Cristina Odone

Journalist, novelist and broadcaster

Notebook: it’s a brave soul who admits to being Christian

October 24, 2011 @ 6:40 am

Adrian Smith was reprimanded for calling gay marriage in church an equality too far

Adrian Smith was reprimanded for calling gay marriage in church "an equality too far"

The eight-year-old and I have been working through H E Marshall’s Our Island Story. A little snippet from chapter 75 caught my eye: “The Puritans felt that in England they could not worship God in what seemed to them the right way. So although they loved their country they resolved to leave it and sail away.” An apt story, given the latest row over religious freedom. Adrian Smith, a Christian, has been found guilty of “gross misconduct” for expressing the view that gay weddings in churches was an “equality too far”. Mr Smith’s employers, a housing association funded with taxpayers’ money, has demoted him, and slashed his salary — even though he expressed his religious beliefs on a private Facebook page that the general public cannot access. Tolerance, once again, provides the tension in our island story.

Nonconformists more than 400 years ago found that they could not express their beliefs in a country where the established Church brooked no argument. Today, the Establishment is made up of secular individualists ready to run nonconformists out of the public space, if not yet out of the country. Expressions of faith, such as wearing a crucifix, get you into trouble. Christian practices are forbidden or discouraged by some of our best-known institutions — the NHS, BA, the BBC. As Mr Smith’s case shows, a dissenting point of view can ruin your professional life even when it is expressed in private.

Today’s persecution of Christians involves none of the burning and nail-pulling Marshall describes with such relish. But try admitting you’re a Christian among the bien-pensants of Highbury or Hampstead: being taken for a cretin, a creationist and a chauvinist is not much better than a spell in the stocks. The nonconformists who sailed on the Mayflower were a tiny minority; but Christians in today’s Britain are the majority. Stop pushing us around.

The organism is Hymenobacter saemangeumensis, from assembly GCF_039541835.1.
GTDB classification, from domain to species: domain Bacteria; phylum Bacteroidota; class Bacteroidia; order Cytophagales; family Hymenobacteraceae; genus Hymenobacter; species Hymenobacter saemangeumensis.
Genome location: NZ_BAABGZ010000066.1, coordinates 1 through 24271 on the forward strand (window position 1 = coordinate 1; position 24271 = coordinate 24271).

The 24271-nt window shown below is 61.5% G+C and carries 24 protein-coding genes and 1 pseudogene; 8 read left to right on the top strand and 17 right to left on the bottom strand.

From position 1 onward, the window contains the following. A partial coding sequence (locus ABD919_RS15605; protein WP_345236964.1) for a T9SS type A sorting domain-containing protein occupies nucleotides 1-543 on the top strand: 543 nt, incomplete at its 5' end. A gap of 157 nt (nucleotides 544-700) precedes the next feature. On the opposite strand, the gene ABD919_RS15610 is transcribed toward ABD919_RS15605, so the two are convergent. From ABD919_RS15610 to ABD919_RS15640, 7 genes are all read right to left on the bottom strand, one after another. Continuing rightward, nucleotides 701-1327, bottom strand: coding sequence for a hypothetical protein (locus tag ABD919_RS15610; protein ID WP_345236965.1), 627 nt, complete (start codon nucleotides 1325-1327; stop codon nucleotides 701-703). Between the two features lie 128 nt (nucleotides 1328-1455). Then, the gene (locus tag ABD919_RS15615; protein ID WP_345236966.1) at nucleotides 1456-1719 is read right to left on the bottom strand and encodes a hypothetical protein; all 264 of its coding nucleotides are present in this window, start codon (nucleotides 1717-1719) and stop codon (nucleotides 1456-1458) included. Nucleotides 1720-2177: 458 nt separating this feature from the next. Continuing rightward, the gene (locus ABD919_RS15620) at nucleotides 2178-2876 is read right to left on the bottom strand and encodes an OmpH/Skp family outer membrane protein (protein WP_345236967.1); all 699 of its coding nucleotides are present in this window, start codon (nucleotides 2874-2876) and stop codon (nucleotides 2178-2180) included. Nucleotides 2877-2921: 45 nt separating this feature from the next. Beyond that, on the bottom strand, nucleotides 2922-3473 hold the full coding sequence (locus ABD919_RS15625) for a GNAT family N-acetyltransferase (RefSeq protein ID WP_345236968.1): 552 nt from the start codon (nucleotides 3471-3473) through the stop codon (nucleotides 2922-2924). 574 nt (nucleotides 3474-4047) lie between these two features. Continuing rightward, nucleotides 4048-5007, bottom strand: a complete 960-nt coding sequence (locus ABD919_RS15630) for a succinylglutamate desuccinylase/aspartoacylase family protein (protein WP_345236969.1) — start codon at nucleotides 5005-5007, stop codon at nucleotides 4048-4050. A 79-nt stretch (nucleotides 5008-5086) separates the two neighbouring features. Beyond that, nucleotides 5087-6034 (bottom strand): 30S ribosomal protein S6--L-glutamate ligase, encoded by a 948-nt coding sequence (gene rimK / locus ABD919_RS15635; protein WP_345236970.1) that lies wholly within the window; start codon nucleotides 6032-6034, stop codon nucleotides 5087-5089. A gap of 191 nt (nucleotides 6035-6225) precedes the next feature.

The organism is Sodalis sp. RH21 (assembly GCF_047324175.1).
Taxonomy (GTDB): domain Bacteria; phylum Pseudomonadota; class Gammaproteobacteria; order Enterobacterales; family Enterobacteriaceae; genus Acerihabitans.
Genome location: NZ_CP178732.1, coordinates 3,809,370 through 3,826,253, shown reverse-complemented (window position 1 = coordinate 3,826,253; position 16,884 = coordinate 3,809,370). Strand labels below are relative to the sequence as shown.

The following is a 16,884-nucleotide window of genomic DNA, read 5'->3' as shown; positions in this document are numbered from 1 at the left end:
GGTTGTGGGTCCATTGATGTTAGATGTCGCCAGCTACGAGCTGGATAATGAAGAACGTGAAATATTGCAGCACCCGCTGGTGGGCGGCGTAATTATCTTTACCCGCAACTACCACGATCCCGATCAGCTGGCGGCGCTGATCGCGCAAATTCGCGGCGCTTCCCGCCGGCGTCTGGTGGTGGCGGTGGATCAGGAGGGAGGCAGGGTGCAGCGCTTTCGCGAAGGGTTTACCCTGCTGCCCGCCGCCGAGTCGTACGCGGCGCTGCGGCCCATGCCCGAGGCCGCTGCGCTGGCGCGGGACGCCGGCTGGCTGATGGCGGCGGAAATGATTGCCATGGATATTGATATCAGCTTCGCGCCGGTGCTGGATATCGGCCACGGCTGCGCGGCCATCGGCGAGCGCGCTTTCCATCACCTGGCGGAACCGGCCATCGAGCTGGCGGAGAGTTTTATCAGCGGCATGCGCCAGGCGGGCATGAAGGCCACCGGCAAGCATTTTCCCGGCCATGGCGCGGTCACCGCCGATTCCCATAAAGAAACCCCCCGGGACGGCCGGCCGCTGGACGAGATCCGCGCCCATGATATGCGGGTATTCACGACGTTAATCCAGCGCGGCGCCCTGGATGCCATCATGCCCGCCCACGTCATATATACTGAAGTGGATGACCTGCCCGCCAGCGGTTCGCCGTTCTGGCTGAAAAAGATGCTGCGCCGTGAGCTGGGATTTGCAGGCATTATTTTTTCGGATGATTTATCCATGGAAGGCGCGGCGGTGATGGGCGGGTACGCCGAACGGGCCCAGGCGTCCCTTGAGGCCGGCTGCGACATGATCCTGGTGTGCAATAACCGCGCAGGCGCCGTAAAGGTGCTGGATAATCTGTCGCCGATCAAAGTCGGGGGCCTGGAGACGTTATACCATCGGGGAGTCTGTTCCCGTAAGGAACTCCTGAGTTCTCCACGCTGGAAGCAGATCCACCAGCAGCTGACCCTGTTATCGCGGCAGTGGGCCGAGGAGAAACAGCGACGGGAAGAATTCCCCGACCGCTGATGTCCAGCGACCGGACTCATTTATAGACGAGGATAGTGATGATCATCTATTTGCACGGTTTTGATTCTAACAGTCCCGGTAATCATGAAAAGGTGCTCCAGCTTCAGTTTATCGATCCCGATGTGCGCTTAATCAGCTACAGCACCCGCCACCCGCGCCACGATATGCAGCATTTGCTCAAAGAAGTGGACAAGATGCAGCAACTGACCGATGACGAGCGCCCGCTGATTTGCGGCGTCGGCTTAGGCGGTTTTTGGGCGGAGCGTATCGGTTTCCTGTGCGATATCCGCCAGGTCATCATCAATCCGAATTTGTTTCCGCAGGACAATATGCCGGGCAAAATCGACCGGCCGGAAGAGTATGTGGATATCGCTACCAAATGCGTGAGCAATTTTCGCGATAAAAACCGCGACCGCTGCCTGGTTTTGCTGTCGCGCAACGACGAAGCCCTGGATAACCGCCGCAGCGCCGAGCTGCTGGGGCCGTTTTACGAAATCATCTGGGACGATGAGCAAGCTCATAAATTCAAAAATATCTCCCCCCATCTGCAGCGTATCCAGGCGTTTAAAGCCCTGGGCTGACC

• I was prepared to discuss religious tolerance in Glasgow last Thursday, on Question Time. I was sure the audience would ask about the Scottish Catholic Church’s opposition to gay marriage, but it came up only after the programme, when the production team took us out for dinner. I didn’t join in the discussion though, as I was too busy enjoying the sight of David Dimbleby being mobbed by young fans. The first was a blonde who practically climbed on to the presenter’s lap to murmur her appreciation of his “fantastic” talent and “perfect” handling of the panellists. Two unshaven, dishevelled twentysomethings popped up next, asking Dimbleby to follow them back to their tent among the 99%ers protesters. That would look like tacit support for their cause, Dimbleby explained, and BBC impartiality would not allow for that. If the protesters had meant business, they should have sent the blonde instead: a Sienna Miller lookalike is a much better bait than a Swampy wannabe.

• There are plenty of women in Ken Livingstone’s past. The former Mayor of London, it turns out, has fathered several children with several different women. For two of the mothers, it appears he acted as a sperm donor rather than a Lothario — but no one could accuse Mr Livingstone of being impervious to female allure. Ken the politician may be a bully, but Ken the man has oodles of charm. A friend, on her way home from a party conference, found herself in a deserted train carriage with Ken. They traded impressions about speeches. Then, without missing a beat, Ken made a suggestion that might be politely described as both blunt and pointed. She told him to buzz off. Instead of looking hurt, Ken continued to regale her with funny anecdotes and self-deprecating witticisms. By the time they reached London, my friend felt she was in the wrong. That’s what I call disarming tactics.

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